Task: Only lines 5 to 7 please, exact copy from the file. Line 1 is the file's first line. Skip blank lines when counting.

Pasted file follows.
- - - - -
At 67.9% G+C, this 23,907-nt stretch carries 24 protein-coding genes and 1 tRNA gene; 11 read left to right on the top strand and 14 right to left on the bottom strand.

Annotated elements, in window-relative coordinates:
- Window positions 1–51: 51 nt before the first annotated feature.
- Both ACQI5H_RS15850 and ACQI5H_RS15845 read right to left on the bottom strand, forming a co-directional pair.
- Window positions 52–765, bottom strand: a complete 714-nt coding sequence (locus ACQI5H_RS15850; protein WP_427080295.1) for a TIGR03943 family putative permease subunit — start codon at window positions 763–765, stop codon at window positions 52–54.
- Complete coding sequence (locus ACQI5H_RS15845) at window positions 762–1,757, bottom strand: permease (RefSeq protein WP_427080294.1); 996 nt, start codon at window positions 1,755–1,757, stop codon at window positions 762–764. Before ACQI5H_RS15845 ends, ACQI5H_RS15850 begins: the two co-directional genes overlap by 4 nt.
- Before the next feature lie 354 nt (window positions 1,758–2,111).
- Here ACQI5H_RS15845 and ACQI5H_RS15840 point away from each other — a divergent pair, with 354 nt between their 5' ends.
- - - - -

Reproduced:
- Window positions 52–765, bottom strand: a complete 714-nt coding sequence (locus ACQI5H_RS15850; protein WP_427080295.1) for a TIGR03943 family putative permease subunit — start codon at window positions 763–765, stop codon at window positions 52–54.
- Complete coding sequence (locus ACQI5H_RS15845) at window positions 762–1,757, bottom strand: permease (RefSeq protein WP_427080294.1); 996 nt, start codon at window positions 1,755–1,757, stop codon at window positions 762–764. Before ACQI5H_RS15845 ends, ACQI5H_RS15850 begins: the two co-directional genes overlap by 4 nt.
- Before the next feature lie 354 nt (window positions 1,758–2,111).